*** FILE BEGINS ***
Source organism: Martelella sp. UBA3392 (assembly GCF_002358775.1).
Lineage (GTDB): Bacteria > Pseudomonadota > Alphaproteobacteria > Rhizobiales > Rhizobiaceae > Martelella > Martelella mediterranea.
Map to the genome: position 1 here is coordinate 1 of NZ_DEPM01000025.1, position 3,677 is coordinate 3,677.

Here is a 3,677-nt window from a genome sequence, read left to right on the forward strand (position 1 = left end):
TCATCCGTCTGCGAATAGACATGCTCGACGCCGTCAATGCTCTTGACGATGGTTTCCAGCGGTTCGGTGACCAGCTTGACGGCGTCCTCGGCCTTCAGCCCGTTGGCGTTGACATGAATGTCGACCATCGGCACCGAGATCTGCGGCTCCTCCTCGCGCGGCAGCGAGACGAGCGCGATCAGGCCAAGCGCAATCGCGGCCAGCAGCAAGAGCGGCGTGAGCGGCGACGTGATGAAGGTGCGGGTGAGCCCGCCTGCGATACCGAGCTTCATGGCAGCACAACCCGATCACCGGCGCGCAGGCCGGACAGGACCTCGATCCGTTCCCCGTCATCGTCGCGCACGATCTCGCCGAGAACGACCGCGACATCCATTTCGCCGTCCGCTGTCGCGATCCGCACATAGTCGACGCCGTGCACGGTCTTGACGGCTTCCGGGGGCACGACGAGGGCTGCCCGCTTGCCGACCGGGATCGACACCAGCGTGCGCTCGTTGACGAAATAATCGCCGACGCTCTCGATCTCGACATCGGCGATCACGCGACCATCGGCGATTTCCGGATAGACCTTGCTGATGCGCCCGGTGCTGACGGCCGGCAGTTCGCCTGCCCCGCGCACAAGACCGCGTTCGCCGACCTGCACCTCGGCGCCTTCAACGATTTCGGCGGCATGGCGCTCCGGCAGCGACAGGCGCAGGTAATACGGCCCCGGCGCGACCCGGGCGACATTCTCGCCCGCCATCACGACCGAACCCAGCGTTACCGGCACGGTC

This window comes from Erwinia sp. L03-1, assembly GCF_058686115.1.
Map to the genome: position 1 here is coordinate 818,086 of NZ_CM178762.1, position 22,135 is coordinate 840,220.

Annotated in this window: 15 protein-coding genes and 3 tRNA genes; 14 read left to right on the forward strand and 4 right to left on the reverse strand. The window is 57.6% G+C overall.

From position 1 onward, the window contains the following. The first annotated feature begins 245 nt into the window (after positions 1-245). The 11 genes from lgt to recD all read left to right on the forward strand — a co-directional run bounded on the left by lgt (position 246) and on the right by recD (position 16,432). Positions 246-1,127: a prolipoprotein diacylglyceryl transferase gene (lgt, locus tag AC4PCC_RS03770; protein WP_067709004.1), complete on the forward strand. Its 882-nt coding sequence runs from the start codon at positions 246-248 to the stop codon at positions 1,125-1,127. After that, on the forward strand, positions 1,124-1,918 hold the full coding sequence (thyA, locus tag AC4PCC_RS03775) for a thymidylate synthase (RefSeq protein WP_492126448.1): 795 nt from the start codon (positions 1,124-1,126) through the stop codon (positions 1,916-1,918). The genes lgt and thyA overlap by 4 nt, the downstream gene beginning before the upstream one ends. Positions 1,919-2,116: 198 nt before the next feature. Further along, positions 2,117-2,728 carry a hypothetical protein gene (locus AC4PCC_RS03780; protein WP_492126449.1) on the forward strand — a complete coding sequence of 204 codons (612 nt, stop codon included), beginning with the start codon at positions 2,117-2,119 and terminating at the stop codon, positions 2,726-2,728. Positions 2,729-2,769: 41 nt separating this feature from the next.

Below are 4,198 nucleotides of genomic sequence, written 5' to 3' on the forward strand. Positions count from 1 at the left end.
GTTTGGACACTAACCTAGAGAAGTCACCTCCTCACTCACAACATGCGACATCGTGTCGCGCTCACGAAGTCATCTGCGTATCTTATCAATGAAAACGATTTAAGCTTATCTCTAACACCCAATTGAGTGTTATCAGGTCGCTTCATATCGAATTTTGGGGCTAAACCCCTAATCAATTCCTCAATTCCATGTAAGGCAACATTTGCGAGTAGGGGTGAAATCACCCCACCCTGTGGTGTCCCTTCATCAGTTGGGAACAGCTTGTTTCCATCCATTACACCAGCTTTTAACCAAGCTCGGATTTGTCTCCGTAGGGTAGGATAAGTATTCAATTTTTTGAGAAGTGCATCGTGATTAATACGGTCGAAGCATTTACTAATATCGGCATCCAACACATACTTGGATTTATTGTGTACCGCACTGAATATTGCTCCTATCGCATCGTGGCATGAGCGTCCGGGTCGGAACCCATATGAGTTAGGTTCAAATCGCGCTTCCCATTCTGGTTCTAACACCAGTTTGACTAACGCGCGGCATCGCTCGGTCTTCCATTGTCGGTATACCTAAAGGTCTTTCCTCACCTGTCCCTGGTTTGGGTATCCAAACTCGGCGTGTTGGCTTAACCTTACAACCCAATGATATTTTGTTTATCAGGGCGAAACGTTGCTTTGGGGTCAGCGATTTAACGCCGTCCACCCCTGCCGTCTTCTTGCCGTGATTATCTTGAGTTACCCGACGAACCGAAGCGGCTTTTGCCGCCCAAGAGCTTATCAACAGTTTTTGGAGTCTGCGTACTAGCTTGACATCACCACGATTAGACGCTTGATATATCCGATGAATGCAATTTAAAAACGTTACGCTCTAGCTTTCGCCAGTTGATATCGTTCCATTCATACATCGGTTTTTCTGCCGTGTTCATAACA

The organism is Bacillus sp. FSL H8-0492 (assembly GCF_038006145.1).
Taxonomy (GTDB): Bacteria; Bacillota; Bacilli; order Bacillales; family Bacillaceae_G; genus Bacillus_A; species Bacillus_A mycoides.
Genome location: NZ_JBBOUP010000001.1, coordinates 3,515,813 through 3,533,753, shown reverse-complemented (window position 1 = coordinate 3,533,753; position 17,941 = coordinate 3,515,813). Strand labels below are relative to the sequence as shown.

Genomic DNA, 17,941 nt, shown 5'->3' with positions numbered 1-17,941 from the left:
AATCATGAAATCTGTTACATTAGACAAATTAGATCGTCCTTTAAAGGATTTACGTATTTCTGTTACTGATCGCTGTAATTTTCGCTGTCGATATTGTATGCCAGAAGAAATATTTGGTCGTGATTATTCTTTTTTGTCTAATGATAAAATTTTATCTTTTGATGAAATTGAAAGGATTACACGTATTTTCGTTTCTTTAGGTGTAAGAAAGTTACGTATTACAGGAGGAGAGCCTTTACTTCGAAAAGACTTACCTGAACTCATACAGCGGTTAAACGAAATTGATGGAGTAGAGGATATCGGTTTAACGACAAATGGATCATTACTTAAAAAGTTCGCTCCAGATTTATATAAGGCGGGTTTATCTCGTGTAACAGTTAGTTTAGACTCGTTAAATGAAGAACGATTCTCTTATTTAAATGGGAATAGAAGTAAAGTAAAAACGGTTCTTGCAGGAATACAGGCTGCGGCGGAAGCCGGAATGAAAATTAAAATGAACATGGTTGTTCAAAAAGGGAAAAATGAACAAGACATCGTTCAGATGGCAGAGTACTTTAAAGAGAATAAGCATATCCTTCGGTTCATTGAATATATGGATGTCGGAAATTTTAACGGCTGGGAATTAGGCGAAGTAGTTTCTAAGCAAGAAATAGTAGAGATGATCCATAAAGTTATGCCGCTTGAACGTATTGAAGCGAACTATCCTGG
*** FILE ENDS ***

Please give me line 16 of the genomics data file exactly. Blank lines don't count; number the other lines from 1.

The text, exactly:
AATCATGAAATCTGTTACATTAGACAAATTAGATCGTCCTTTAAAGGATTTACGTATTTCTGTTACTGATCGCTGTAATTTTCGCTGTCGATATTGTATGCCAGAAGAAATATTTGGTCGTGATTATTCTTTTTTGTCTAATGATAAAATTTTATCTTTTGATGAAATTGAAAGGATTACACGTATTTTCGTTTCTTTAGGTGTAAGAAAGTTACGTATTACAGGAGGAGAGCCTTTACTTCGAAAAGACTTACCTGAACTCATACAGCGGTTAAACGAAATTGATGGAGTAGAGGATATCGGTTTAACGACAAATGGATCATTACTTAAAAAGTTCGCTCCAGATTTATATAAGGCGGGTTTATCTCGTGTAACAGTTAGTTTAGACTCGTTAAATGAAGAACGATTCTCTTATTTAAATGGGAATAGAAGTAAAGTAAAAACGGTTCTTGCAGGAATACAGGCTGCGGCGGAAGCCGGAATGAAAATTAAAATGAACATGGTTGTTCAAAAAGGGAAAAATGAACAAGACATCGTTCAGATGGCAGAGTACTTTAAAGAGAATAAGCATATCCTTCGGTTCATTGAATATATGGATGTCGGAAATTTTAACGGCTGGGAATTAGGCGAAGTAGTTTCTAAGCAAGAAATAGTAGAGATGATCCATAAAGTTATGCCGCTTGAACGTATTGAAGCGAACTATCCTGG